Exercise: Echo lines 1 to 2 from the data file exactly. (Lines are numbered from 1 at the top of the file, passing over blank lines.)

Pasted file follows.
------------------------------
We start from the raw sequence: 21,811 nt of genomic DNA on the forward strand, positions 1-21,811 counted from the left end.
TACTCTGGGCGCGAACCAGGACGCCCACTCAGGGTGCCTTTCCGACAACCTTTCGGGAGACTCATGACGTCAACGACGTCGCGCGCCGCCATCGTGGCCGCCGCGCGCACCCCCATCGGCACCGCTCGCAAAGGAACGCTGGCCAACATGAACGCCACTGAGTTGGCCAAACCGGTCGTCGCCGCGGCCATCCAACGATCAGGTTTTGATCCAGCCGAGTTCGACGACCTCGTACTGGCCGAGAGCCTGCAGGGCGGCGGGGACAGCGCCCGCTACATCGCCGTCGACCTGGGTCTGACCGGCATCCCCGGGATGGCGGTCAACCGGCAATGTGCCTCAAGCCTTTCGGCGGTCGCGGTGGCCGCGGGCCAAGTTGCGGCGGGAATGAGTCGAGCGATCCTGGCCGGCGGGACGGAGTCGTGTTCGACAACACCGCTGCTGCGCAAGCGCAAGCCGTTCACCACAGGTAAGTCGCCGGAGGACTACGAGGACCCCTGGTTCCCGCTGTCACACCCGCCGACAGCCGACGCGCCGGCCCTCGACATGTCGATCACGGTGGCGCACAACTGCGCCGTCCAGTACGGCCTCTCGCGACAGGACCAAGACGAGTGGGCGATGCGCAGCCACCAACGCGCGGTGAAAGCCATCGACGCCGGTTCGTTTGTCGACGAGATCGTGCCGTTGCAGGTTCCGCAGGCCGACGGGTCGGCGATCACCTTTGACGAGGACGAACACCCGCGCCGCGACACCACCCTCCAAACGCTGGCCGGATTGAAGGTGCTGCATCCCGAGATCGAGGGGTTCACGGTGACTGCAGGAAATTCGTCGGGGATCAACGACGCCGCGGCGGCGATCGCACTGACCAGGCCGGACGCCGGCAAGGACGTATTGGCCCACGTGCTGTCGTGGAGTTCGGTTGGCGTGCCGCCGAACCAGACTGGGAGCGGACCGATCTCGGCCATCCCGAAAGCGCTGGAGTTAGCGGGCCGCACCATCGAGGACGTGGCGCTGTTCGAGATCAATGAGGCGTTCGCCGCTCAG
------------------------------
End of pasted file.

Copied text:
We start from the raw sequence: 21,811 nt of genomic DNA on the forward strand, positions 1-21,811 counted from the left end.
TACTCTGGGCGCGAACCAGGACGCCCACTCAGGGTGCCTTTCCGACAACCTTTCGGGAGACTCATGACGTCAACGACGTCGCGCGCCGCCATCGTGGCCGCCGCGCGCACCCCCATCGGCACCGCTCGCAAAGGAACGCTGGCCAACATGAACGCCACTGAGTTGGCCAAACCGGTCGTCGCCGCGGCCATCCAACGATCAGGTTTTGATCCAGCCGAGTTCGACGACCTCGTACTGGCCGAGAGCCTGCAGGGCGGCGGGGACAGCGCCCGCTACATCGCCGTCGACCTGGGTCTGACCGGCATCCCCGGGATGGCGGTCAACCGGCAATGTGCCTCAAGCCTTTCGGCGGTCGCGGTGGCCGCGGGCCAAGTTGCGGCGGGAATGAGTCGAGCGATCCTGGCCGGCGGGACGGAGTCGTGTTCGACAACACCGCTGCTGCGCAAGCGCAAGCCGTTCACCACAGGTAAGTCGCCGGAGGACTACGAGGACCCCTGGTTCCCGCTGTCACACCCGCCGACAGCCGACGCGCCGGCCCTCGACATGTCGATCACGGTGGCGCACAACTGCGCCGTCCAGTACGGCCTCTCGCGACAGGACCAAGACGAGTGGGCGATGCGCAGCCACCAACGCGCGGTGAAAGCCATCGACGCCGGTTCGTTTGTCGACGAGATCGTGCCGTTGCAGGTTCCGCAGGCCGACGGGTCGGCGATCACCTTTGACGAGGACGAACACCCGCGCCGCGACACCACCCTCCAAACGCTGGCCGGATTGAAGGTGCTGCATCCCGAGATCGAGGGGTTCACGGTGACTGCAGGAAATTCGTCGGGGATCAACGACGCCGCGGCGGCGATCGCACTGACCAGGCCGGACGCCGGCAAGGACGTATTGGCCCACGTGCTGTCGTGGAGTTCGGTTGGCGTGCCGCCGAACCAGACTGGGAGCGGACCGATCTCGGCCATCCCGAAAGCGCTGGAGTTAGCGGGCCGCACCATCGAGGACGTGGCGCTGTTCGAGATCAATGAGGCGTTCGCCGCTCAG